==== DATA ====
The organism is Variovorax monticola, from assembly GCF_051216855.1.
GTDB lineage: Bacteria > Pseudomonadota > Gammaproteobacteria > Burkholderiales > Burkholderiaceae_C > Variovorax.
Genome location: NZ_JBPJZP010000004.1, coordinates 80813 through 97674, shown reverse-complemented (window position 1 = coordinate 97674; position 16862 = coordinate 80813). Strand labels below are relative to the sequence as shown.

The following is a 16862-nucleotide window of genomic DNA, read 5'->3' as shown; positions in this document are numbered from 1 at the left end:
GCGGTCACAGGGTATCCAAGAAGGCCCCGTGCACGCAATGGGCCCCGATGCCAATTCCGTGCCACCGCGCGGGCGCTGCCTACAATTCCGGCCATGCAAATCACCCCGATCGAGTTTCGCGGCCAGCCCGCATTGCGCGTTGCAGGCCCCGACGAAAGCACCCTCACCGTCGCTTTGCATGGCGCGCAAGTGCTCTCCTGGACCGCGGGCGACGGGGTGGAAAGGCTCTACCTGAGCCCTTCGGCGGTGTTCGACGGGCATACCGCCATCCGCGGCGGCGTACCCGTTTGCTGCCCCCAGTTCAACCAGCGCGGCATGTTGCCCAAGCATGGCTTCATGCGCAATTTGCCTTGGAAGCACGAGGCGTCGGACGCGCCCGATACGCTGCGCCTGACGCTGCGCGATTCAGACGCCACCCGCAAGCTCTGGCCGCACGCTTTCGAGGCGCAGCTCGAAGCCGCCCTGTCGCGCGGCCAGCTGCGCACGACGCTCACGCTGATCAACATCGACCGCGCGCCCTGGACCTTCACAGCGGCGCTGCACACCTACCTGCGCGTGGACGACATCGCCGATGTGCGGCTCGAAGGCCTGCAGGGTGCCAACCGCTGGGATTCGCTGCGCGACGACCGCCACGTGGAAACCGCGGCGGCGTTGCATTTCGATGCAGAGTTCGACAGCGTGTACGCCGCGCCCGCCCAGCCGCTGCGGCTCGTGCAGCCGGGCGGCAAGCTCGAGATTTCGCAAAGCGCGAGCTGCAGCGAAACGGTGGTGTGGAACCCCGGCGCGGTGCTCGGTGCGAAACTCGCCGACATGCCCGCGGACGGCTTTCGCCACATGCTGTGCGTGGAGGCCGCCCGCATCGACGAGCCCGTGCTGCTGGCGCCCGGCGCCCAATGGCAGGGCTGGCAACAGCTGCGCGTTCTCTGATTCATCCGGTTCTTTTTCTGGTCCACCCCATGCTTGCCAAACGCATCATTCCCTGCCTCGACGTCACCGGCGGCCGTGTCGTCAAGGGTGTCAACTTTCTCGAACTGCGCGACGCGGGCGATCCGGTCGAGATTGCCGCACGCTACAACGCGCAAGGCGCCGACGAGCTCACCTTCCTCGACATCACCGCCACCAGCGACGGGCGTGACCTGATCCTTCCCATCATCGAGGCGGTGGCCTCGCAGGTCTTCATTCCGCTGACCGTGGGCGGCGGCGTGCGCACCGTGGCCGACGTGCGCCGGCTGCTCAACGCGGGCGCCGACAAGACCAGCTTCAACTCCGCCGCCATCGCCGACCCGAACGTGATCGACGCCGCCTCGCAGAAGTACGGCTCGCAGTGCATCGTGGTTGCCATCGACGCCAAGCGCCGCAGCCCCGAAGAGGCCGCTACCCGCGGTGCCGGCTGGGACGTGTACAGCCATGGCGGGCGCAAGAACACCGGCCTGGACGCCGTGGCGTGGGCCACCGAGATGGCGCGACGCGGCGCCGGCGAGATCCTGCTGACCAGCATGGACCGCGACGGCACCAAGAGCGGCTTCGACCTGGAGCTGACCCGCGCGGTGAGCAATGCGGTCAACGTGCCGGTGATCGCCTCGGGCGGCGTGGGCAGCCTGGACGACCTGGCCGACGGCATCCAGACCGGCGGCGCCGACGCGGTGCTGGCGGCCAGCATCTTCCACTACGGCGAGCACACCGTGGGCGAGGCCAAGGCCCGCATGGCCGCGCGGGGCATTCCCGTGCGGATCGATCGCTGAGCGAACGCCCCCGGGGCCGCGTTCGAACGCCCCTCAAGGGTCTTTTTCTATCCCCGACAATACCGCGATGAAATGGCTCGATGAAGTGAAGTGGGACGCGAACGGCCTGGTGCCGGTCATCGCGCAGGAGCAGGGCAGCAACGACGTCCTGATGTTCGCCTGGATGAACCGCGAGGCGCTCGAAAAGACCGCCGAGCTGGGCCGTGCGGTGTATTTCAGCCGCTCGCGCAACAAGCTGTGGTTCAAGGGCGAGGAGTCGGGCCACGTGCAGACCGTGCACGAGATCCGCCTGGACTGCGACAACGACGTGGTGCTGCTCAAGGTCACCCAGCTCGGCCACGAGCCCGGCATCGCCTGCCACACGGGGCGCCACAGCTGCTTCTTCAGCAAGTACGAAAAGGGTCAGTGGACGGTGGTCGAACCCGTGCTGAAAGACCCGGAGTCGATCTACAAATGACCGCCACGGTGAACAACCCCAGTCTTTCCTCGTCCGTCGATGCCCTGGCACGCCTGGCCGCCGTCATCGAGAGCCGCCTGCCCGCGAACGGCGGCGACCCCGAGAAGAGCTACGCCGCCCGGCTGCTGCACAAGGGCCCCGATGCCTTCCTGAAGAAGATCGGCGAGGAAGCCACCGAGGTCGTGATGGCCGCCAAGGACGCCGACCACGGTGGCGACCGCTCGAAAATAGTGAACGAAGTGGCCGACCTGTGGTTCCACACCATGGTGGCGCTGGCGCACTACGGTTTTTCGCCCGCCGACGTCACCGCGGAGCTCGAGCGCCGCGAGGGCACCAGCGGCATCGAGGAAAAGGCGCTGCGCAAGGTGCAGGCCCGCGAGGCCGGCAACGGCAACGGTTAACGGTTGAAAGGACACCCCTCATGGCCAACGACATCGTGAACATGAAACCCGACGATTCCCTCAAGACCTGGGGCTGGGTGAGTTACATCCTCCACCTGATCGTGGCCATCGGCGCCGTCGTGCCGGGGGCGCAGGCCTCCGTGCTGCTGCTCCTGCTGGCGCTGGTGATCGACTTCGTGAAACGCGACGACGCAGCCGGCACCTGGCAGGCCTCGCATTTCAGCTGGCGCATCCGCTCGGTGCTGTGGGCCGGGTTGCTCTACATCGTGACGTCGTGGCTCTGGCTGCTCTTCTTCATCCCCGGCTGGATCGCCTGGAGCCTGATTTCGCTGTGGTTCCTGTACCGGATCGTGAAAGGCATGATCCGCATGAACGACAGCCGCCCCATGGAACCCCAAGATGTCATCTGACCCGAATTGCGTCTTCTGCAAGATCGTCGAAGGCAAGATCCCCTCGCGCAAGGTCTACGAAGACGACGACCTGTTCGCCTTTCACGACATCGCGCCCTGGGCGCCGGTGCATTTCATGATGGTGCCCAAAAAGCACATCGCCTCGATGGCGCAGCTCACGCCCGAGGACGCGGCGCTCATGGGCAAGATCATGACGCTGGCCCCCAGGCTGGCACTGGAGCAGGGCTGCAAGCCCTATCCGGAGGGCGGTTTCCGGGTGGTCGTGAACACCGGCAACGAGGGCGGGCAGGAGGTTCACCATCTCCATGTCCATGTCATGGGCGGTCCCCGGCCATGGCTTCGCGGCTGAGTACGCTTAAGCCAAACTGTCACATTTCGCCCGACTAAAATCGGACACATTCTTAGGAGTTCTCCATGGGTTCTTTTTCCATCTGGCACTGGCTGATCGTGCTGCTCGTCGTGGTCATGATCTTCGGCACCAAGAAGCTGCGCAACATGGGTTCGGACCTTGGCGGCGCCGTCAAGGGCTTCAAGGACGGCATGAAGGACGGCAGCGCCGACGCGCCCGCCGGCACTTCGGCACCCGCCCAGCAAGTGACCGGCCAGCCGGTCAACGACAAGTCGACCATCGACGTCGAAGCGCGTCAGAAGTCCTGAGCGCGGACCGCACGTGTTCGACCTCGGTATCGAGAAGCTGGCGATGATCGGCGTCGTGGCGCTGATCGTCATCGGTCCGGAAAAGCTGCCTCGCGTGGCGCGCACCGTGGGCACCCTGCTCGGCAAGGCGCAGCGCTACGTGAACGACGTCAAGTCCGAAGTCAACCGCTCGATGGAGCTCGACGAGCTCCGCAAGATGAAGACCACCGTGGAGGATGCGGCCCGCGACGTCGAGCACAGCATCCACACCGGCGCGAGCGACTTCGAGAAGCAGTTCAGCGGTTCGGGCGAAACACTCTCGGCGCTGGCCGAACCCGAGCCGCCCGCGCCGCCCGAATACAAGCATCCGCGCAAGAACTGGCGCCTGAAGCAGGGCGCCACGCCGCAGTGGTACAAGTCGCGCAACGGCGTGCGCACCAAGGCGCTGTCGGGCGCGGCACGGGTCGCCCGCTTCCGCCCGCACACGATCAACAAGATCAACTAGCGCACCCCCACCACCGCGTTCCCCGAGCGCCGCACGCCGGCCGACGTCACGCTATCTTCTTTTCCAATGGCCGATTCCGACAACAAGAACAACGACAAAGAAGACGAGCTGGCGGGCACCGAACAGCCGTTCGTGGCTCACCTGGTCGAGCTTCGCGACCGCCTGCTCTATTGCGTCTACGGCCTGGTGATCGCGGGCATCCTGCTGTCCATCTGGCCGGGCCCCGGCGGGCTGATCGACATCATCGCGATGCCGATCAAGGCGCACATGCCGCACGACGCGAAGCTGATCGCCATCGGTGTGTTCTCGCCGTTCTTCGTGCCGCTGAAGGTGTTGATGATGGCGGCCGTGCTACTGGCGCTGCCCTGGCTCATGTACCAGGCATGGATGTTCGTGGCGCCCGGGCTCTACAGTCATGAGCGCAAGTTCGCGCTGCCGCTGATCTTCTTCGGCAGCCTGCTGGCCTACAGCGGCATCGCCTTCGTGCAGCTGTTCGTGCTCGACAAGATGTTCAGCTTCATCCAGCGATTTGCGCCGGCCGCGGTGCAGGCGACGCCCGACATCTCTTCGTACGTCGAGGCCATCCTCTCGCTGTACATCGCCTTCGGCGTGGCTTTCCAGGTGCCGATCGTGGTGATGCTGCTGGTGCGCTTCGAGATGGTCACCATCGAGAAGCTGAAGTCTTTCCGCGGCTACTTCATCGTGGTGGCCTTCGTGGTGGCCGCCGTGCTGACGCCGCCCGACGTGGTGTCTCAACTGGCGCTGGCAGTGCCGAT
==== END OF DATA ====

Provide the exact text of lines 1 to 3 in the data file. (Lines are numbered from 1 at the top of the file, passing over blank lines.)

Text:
The organism is Variovorax monticola, from assembly GCF_051216855.1.
GTDB lineage: Bacteria > Pseudomonadota > Gammaproteobacteria > Burkholderiales > Burkholderiaceae_C > Variovorax.
Genome location: NZ_JBPJZP010000004.1, coordinates 80813 through 97674, shown reverse-complemented (window position 1 = coordinate 97674; position 16862 = coordinate 80813). Strand labels below are relative to the sequence as shown.